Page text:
The Common Core State Standards inEnglish Language Arts (CCSSE) address reading in history/social studies as well as science and technical subjects, and in so doing mayincrease the relevance of high school instruction.”

In calling classic literature and personal writing irrelevant, these Common Core proponents underscore the idea that job prep matters, but not the pursuit of wisdom or knowledge.

WHY DID ALMOST EVERY STATE IN THE U.S. DROP THEIR EDUCATIONAL STANDARDS, WHETHER LOWEROR HIGHER, TO ADOPT COMMON CORE STANDARDS?

Proponents saythat the reason was to improve education.Opponents saythat it had nothing to do with education; that the standards were adopted without analysis or any vetting because the adoption was offered by the federal government under time pressure, in exchange for a chance at large federal grant monies calledRace to the Top. Even those states that applied and won no money (like Utah) stayed with Common Core, because there were manyother federal reasons and incentivesto do so.

WILL THE COMMON CORE STANDARDS REMAIN AS THEY ARE TODAY?

No. Common Core’sofficial sitesays: “The Standards are intended to bea living work: as new and better evidence emerges, the Standards will be revised accordingly.” There’s no way for the governed to revise the document by which they’ve agreed to be governed.

WHY DOES THE STATE SCHOOL BOARD SAY WE’RE FREE TO CHANGE THEM?

States can’t delete anything. We can add –a tiny bit.A Common Core 15% rulesays: ”A State may supplement such standards with additional standards, provided that the additional standards do not exceed 15 percent of the State’s total standards”

(This rule is repeated in the federal waivers from No Child Left Behind, in the Race to the Top Assessments Grant application, in documents of both PARCC and SBAC testing groups, and in the implementation guide of Achieve, the group contracted to create Common Core.)

WILL THE CREATORS OF COMMON CORE CHANGE THESE STANDARDS WITHOUT OUR APPROVAL?

Yes.Common Core’s official sitesays: “The Standards are intended to bea living work: as new and better evidence emerges, the Standards will be revised accordingly.” There’s no invitation for the governed to revise.

IS THERE AN AMENDMENT PROCESS FOR VOTERS TO ALTER THE COMMON CORE?

No. When it changes, it will be changed by those who wrote them. (See official siteand #3 above.)

WHERE DO PROPONENTS GET THE NOTION THAT COMMON CORE WILL IMPROVE EDUCATION?

From believable, expensive marketing lines. Not from evidence.Opponents point outthat therewas never any field testing for Common Core standards; so this is a national experiment using virtually all children. Supporters never attempt to explainhoweducation is supposedly improved by Common Core, nor show a pilot state or pilot classroom where Common Core had been successfully used. Beyond the manypleasant-sounding and but words, there is no documentation or evidenceto back up any of theclaims that the standards are higher, nor the other claims such as “Common Core was internationally benchmarked” or “is rigorous” or “improves college and career readiness.” They are baseless advertising words.

Upon this lack of evidence we build our children’s futures.

ARE COMMON CORE STANDARDS FREE TO US?

No. The standards’ development and marketing was paid for primarily by Bill Gates. The Common Core tests for most states waspaid for primarily by the federal government.States pay countless millions for the rest of the Common Core Initiative: the re-training, new text purchases, aligned computer technologies, etc. They incorrectly say that these high costs would have been spent anyway, even without Common Core.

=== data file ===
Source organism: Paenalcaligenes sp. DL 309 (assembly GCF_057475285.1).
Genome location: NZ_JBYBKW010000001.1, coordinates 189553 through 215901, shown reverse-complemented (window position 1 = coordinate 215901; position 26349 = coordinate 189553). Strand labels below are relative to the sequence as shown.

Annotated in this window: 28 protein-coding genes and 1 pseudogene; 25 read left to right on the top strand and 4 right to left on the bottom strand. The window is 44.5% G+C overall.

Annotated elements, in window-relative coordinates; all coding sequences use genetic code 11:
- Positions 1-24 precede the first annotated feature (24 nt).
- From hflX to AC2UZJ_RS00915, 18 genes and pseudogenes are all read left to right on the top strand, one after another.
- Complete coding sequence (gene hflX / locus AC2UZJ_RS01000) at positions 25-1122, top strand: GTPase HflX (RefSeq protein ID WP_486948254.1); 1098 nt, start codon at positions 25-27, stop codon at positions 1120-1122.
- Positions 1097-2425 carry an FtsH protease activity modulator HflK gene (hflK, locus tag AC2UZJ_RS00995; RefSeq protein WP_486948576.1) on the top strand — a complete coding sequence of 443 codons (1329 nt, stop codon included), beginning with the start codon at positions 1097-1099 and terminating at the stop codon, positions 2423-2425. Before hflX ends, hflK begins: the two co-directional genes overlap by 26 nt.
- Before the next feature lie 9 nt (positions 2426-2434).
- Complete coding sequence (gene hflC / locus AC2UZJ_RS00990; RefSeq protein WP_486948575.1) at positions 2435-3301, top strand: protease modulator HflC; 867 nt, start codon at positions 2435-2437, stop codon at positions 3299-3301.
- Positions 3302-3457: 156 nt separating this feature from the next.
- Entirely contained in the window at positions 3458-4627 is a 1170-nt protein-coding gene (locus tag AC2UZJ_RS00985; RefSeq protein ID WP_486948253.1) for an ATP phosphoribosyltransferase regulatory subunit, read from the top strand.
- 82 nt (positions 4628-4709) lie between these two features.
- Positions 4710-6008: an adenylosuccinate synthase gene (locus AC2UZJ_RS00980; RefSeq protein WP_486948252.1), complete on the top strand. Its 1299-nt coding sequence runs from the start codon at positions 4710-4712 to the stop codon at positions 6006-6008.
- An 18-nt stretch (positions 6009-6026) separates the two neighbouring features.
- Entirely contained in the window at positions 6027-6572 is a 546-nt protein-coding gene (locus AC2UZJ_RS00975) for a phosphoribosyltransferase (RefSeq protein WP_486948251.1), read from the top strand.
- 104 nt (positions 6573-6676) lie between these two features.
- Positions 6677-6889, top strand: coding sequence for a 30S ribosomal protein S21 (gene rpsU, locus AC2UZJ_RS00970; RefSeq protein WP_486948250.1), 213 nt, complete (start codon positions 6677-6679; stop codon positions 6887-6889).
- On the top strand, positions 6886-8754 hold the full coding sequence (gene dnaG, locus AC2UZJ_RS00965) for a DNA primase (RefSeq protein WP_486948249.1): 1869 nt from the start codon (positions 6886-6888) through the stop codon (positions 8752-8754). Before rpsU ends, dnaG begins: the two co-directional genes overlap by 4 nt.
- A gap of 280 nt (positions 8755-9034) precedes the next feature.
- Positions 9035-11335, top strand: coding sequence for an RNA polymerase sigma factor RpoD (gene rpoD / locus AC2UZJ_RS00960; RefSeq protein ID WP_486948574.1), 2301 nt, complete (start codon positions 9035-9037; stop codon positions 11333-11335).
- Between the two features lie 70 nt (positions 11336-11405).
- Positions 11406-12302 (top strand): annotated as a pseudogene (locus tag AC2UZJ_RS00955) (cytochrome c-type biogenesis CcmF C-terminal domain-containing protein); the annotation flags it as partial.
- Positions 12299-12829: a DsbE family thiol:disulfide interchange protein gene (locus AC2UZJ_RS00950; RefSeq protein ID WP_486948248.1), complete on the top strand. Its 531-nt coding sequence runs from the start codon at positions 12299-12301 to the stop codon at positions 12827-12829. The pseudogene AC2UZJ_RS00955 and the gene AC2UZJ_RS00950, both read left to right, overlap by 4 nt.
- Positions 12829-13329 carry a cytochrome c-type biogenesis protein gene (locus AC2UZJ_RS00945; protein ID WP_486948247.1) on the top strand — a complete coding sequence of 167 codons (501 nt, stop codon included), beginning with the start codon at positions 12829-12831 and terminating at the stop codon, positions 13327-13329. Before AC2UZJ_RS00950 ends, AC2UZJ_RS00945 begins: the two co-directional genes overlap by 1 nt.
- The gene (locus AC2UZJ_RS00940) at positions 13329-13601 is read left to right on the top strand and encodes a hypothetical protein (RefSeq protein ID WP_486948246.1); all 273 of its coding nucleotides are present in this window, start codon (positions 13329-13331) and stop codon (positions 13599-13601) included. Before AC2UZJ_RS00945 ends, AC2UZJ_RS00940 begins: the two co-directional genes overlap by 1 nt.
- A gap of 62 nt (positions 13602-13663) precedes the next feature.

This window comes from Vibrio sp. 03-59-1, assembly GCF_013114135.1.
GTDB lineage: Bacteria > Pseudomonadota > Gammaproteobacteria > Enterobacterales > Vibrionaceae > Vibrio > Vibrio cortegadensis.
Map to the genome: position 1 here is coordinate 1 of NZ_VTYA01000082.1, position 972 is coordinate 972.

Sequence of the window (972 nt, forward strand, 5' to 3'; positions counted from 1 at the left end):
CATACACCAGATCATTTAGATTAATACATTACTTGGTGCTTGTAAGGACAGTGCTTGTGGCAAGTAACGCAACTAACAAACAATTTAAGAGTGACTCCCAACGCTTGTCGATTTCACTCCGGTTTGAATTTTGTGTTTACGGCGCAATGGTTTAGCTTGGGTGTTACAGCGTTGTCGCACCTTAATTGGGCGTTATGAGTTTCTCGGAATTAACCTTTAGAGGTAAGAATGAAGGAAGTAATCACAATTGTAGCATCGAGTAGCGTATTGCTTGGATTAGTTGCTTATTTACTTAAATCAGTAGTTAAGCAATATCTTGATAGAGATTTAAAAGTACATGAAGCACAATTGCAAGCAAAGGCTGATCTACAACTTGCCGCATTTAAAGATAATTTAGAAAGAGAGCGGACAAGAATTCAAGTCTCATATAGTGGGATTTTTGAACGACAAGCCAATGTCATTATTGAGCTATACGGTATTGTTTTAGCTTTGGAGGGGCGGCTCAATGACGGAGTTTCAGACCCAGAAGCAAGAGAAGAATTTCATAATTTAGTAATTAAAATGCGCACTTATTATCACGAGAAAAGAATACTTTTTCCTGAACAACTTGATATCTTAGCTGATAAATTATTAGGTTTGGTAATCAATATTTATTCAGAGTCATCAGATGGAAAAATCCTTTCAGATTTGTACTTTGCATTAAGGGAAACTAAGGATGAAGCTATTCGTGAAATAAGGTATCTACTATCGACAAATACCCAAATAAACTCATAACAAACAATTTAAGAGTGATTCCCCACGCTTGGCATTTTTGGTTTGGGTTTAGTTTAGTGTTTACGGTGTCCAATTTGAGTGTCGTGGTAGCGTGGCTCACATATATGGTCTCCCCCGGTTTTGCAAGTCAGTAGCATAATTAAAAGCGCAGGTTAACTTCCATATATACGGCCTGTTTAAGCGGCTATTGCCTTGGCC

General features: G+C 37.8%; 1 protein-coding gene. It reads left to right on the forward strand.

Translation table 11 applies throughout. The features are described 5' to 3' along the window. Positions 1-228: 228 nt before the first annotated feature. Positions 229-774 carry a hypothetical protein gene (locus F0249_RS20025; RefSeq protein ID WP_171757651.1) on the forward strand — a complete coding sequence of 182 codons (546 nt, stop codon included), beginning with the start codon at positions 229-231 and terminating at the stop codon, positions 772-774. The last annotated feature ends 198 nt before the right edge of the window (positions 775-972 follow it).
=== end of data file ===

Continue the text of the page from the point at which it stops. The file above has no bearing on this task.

WAS THE FEDERAL GOVERNMENT “HANDS-OFF” THE STATES’ ADOPTION OF COMMON CORE?

No. Secretary Duncanannounced and praised the release of the standards in 2010. He bribed states using Race to the Top grant money. Hecontracted with the testing groupsto micromanage the Common Core tests, in exchange for federal grant money.

DID THE FEDERAL GOVERNMENT BRIBE STATES TO ADOPT COMMON CORE?

Yes. States received federal ARRA money to implement pre-common core reformsthat paved the way for Common Core, including building aState Longitudinal Database System. There were 4 federal key objectives for education reformslaid out by President Obama which were the four conditions for receiving stimulus monies.Federally defined common standardsand tests were one of the conditions.

More evidence of bribery and coercion can be seen in the timing of a majority of the states’ adopting Common Core simultaneously with the Race to the Top money lure. And recently, a group ofU.S. Senators have denounced what the Executive Branch (Obama Administration) has done in coercing states with Common Core bribes.

IS COMMON CORE LEGAL?

No. Under the Constitution, education belongs to individual states. It is illegal for the federal government to interfere in the states’ right of making educational decisions. National standards are illegal. National data collection is illegal. And the General Educational Provisions Act prohibits the federal government from directing education –very, very clearly:

No provision of any applicable program shall be construed to authorize any department, agency, officer, or employee of the United States to exercise any direction, supervision, or control over the curriculum, program of instruction, administration, or personnel of any educational institution, school, or school system, or over the selection of library resources, textbooks, or other printed or published instructional materials by any educational institution or school system…
 
Thank you.
 
Christel Swasey
Heber City